By John Ballard
In the sad aftermath of the death of Whitney Houston I would be remiss in my mission of raising awareness of health care reform if I failed to post something about death and dying. Without making a big deal about it, here are two items that have come across my monitor in the last few hours.
Go to the link to read the whole post, but here is the Readers Digest version.
- Start early. Begin preparing when you�re young and healthy and death is, presumably, a long way off. Don�t wait until you�re old and sick and death is just around the corner. Then it may be too late.
- Think about death � your own death, I mean � for a moment or two each day. Ponder for those brief moments the possibility that this day might be your last. Ask yourself: �Is there anything I need to say or do if today is my final day?� Thinking about death like this isn�t morbid, as some believe. The point isn�t to dwell on death but to take its reality seriously in order to live more fully. Pondering your own inevitable death is an age-old practice, called �memento mori� (�remember that you will die�) that has helped people embrace life through the realization that they do not have all the time in the world.
- Remember that death is a part of life � a normal, natural, expected part of life. It is life�s �change agent�, in the words of Steve Jobs, which �clears out the old to make way for the new�. There is, according to the ancient Biblical wisdom, recast for modern generations by Pete Seger and the Byrds, a time and season for everything under heaven � for birth and eventually also for death.
- Reject the superstitious belief, common in American culture, that thinking or talking about death makes it happen. It doesn�t work that way. We don�t open the door and let death in just by speaking its name. Take comfort in the words of Fred Rogers (TV�s �Mr Rodgers�) who said, of talking to children about difficult subjects like death, �Whatever is mentionable is manageable.� Yes. Whatever we can talk about, we can deal with.
- Make a �bucket list� (what did we call it before that movie?) of things you want to do, places you want to go, experiences you want to have in the time you have left. Work at checking things off the list. Enjoy yourself along the way. Realize that having a �bucket list� and working to get items checked off provides a subtle reminder that one day, maybe sooner, maybe later, yours will be kicked.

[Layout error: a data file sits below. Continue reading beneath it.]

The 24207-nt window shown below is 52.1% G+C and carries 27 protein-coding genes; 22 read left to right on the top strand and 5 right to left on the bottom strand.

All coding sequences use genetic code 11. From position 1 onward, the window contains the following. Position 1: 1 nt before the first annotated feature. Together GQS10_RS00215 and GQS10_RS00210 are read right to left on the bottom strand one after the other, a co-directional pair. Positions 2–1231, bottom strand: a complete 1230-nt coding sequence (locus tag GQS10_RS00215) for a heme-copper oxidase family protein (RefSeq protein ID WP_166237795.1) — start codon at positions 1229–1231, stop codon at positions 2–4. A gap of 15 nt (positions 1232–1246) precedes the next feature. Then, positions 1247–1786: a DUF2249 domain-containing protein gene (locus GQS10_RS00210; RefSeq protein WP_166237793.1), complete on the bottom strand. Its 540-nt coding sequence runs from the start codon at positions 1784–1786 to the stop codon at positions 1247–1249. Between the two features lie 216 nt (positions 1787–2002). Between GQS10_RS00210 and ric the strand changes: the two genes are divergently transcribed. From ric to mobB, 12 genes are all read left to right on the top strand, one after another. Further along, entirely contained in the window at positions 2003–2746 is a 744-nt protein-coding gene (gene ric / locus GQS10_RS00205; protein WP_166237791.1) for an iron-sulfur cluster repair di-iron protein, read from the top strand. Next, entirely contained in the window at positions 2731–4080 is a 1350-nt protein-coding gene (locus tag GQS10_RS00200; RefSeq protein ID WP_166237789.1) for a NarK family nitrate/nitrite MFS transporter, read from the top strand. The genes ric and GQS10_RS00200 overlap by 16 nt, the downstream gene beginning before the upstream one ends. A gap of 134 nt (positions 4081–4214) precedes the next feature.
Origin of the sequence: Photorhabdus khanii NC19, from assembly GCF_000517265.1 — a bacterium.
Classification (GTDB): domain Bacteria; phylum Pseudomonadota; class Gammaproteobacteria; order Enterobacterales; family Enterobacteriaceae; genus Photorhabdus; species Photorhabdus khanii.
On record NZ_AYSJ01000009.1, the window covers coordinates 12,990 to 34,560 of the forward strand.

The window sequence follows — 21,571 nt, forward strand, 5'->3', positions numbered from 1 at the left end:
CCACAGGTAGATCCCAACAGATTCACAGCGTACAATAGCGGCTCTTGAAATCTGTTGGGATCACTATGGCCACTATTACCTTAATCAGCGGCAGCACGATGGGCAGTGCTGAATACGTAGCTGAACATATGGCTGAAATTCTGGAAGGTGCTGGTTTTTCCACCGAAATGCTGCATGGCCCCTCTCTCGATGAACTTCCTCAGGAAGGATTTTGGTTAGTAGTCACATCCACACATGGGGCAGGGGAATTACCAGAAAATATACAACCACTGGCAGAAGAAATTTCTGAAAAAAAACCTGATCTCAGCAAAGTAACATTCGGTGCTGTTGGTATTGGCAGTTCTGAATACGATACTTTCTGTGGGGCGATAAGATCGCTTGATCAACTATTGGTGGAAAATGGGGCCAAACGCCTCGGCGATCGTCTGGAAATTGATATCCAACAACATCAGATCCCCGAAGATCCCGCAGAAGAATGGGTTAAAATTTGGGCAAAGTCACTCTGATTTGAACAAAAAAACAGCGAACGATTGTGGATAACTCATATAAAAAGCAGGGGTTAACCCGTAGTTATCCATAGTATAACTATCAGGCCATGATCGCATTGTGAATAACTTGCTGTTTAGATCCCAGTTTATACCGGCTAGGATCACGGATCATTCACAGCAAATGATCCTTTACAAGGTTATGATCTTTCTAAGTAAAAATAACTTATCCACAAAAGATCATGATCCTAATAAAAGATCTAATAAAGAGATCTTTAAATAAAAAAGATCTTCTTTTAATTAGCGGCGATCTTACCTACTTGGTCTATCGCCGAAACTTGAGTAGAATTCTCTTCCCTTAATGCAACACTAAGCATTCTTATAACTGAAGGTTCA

- If you are a praying person, use prayer, especially your bedtime prayers, as a way of preparing for death. This too is an age-old practice that was once taught to children, as in the classic bedtime prayer: Now I lay me down to sleep, I pray the Lord my soul to keep. If I should die before I wake, I pray the Lord my soul to take.� You will be more adept at relaxing into the arms of the God to whom you pray as death approaches if you�ve practiced doing so each evening as you drift off to sleep. John Henry Newman�s well-loved prayer is used by many for this purpose: O Lord, support us all the day long, until the shadows lengthen and the evening comes, the busy world is hushed, the fever of life is over, and our work done. Then, in your mercy, grant us safe lodging, a holy rest, and peace at the last. Amen.
- Read a little poetry. Poets have a unique and insightful way of helping us embrace the not-easily-embraceable truth that death will come, without fail, for each of us. [...]...we can approach death�s door bravely, trusting that �where so much greatness and gentleness have been already, you should be glad to follow.�
- Prepare an Advance Medical Directive. This is a form designating someone to make medical care and treatment decisions on your behalf if you are ever too sick to speak for yourself. You can also describe in this document the sort of medical care you want and do not want, especially as you come to the end of life. A form like this helps your loved ones and caregivers know your wishes, preferences and values. An Advance Medical Directive helps insure you get the care you particularly want. Discuss your wishes with the person you designate as your health care agent. File a copy of the completed form with your primary physician. Every one of us should have an advance directive.
- Say the most important things to the most important people in your life. In his book, The Four Things That Matter Most, palliative care physician Ira Byock writes of how he learned from dying patients that the most important things to say to our loved ones before it�s too late
- Please forgive me
- I forgive you
- Thank you
- I love you
Short Documentary - Aokigahara Suicide Forest
The darkest side of death and dying regards suicide. Among military personnel, both veterans and those on active duty, suicide is at an all-time high. I read somewhere that a month or two ago more of those serving in uniform committed suicide than were killed in combat. And no one who has been paying attention to the news can be unaware of a rash of suicides among young people being bullied. The main targets are those with sexual identity issues, but they are by no means the only victims.
This twenty minute video about a forest area in Japan is not preachy, but in a powerful way underscores the issues that lead many to suicide and gently plants reminders how the problems leading them to that tragic decision might be faced more constructively.